Editorial by Alexander Zaitchik  - Salon - February 10, 2013
Language: English
link article

 

“A dream come true for the mining industry: A response to Correa’s proposal to ‘deal with radicals’ “

“In the last few years, Latin American governments have been adjusting their legislation to categorize as terrorism, marches, demonstrations, the occupation of roads and public buildings, and, in general, manifestations of social protest. Correa has taken an audacious step: international, coordinated persecution of social protest related to mining opposition.”

“… it is the genuine demand of communities up against an activity considered one of the most risky and destructive on the planet. At the same time, transnational mining is among those that contributes least to the development of countries dependent on extractive industry.”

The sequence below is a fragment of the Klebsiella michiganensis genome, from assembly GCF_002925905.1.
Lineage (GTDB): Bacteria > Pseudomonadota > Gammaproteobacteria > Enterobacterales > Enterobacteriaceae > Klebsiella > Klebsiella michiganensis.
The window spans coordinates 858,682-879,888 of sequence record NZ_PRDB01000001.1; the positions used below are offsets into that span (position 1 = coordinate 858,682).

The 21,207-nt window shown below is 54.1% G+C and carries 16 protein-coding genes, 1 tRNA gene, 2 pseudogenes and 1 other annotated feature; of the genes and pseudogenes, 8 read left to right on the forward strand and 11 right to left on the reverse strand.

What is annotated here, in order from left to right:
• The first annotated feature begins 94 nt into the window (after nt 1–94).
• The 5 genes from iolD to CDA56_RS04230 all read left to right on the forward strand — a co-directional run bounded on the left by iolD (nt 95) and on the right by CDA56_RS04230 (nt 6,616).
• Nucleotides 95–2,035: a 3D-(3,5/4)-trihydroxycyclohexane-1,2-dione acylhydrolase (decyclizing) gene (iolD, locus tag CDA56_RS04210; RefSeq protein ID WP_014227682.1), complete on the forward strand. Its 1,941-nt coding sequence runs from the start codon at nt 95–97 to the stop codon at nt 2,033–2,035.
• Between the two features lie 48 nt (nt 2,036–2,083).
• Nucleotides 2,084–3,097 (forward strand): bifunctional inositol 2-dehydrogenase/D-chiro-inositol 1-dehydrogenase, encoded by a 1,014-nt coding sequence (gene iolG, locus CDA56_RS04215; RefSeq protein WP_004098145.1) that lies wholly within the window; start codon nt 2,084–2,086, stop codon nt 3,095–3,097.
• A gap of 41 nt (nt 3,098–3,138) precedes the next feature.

Editorial by John Ahni SchertowInternational Cry – January 22, 2013
Language: English & Spanish
link article english   link article spanish

 

“The Political Prisoners of Rafael Correa (How Ecuador’s president is betraying the people)”

“Surprisingly for a government supposed to be against the US led ‘War on Terror’ the Correa regime has liberally used charges of ‘terrorism’ against its own opponents. According to reports by human rights organizations and the Judicial Ombudsman of Ecuador, there are close to 200 people in the country being prosecuted on ‘terrorism’ related charges, though the government has said several times there are no terrorist organizations on Ecuadorian soil!”